(active mid-17th century)

Hercules and Achelous

c. 1650
Ivory, height 28 cm
Metropolitan Museum of Art, New York

This ivory statuette depicts the encounter of Hercules with the Achelous. Achelous was a suitor for Deianeira, daughter of Oeneus king of Calydon, but was defeated by Heracles, who wed her himself. When Achelous battled Heracles over the river nymph Deianeira, Achelous turned himself into a serpent and a bull. A puzzling feature of the statuette is the depiction in low relief of the skin and horns of a bull beneath the feet of the two combatants.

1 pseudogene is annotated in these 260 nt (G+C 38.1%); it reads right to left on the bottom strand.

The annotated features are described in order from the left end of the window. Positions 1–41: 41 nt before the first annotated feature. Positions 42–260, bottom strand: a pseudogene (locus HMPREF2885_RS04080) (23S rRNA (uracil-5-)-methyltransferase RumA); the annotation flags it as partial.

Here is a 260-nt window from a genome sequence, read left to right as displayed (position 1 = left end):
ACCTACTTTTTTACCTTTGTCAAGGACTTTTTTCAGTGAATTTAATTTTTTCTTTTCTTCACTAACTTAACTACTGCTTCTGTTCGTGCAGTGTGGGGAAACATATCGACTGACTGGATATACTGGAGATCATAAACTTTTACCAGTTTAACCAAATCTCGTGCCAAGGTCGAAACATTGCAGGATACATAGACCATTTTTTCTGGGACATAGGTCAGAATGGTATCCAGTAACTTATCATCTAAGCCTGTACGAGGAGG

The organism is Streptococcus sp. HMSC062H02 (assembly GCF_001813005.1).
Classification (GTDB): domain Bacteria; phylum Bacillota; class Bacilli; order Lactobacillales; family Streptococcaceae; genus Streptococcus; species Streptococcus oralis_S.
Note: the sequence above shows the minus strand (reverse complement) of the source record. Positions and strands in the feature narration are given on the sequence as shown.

Several ivory carvers reached the level of virtuosity seen in this statuette. The artist whose style is closest to this work is the as yet unidentified Master of the Martyrdom of Saint Sebastian, named after two ivory reliefs in Vienna and Linz, dated 1655 and 1657, respectively.

© Web Gallery of Art, created by Emil Krén and Daniel Marx.